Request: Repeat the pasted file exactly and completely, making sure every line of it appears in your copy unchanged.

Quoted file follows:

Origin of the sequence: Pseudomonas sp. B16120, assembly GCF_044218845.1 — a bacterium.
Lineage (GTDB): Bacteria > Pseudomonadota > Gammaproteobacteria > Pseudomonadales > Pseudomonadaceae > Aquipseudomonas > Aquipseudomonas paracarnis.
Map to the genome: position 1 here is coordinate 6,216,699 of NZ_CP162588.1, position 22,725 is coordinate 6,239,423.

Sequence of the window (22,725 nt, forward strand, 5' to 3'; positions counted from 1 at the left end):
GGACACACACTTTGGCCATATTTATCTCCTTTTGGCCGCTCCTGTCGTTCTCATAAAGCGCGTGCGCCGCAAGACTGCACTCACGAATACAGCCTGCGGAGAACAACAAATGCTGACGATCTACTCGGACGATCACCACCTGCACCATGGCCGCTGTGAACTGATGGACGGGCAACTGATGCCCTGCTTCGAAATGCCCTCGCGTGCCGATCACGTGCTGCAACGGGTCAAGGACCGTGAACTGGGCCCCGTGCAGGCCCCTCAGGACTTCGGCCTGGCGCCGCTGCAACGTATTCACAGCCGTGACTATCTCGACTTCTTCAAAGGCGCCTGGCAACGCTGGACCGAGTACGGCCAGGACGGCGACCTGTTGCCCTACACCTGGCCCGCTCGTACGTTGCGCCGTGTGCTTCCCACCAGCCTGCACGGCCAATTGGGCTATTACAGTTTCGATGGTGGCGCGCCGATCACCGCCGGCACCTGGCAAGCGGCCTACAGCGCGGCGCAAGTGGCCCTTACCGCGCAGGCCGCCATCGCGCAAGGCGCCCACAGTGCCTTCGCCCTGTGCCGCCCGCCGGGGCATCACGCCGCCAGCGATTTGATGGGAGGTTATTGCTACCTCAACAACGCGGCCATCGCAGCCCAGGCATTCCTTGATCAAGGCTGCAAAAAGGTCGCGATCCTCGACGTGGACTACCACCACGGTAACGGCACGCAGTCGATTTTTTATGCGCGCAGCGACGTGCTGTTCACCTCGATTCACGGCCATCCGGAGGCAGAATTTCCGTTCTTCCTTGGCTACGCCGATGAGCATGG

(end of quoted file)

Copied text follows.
Origin of the sequence: Pseudomonas sp. B16120, assembly GCF_044218845.1 — a bacterium.
Lineage (GTDB): Bacteria > Pseudomonadota > Gammaproteobacteria > Pseudomonadales > Pseudomonadaceae > Aquipseudomonas > Aquipseudomonas paracarnis.
Map to the genome: position 1 here is coordinate 6,216,699 of NZ_CP162588.1, position 22,725 is coordinate 6,239,423.

Sequence of the window (22,725 nt, forward strand, 5' to 3'; positions counted from 1 at the left end):
GGACACACACTTTGGCCATATTTATCTCCTTTTGGCCGCTCCTGTCGTTCTCATAAAGCGCGTGCGCCGCAAGACTGCACTCACGAATACAGCCTGCGGAGAACAACAAATGCTGACGATCTACTCGGACGATCACCACCTGCACCATGGCCGCTGTGAACTGATGGACGGGCAACTGATGCCCTGCTTCGAAATGCCCTCGCGTGCCGATCACGTGCTGCAACGGGTCAAGGACCGTGAACTGGGCCCCGTGCAGGCCCCTCAGGACTTCGGCCTGGCGCCGCTGCAACGTATTCACAGCCGTGACTATCTCGACTTCTTCAAAGGCGCCTGGCAACGCTGGACCGAGTACGGCCAGGACGGCGACCTGTTGCCCTACACCTGGCCCGCTCGTACGTTGCGCCGTGTGCTTCCCACCAGCCTGCACGGCCAATTGGGCTATTACAGTTTCGATGGTGGCGCGCCGATCACCGCCGGCACCTGGCAAGCGGCCTACAGCGCGGCGCAAGTGGCCCTTACCGCGCAGGCCGCCATCGCGCAAGGCGCCCACAGTGCCTTCGCCCTGTGCCGCCCGCCGGGGCATCACGCCGCCAGCGATTTGATGGGAGGTTATTGCTACCTCAACAACGCGGCCATCGCAGCCCAGGCATTCCTTGATCAAGGCTGCAAAAAGGTCGCGATCCTCGACGTGGACTACCACCACGGTAACGGCACGCAGTCGATTTTTTATGCGCGCAGCGACGTGCTGTTCACCTCGATTCACGGCCATCCGGAGGCAGAATTTCCGTTCTTCCTTGGCTACGCCGATGAGCATGG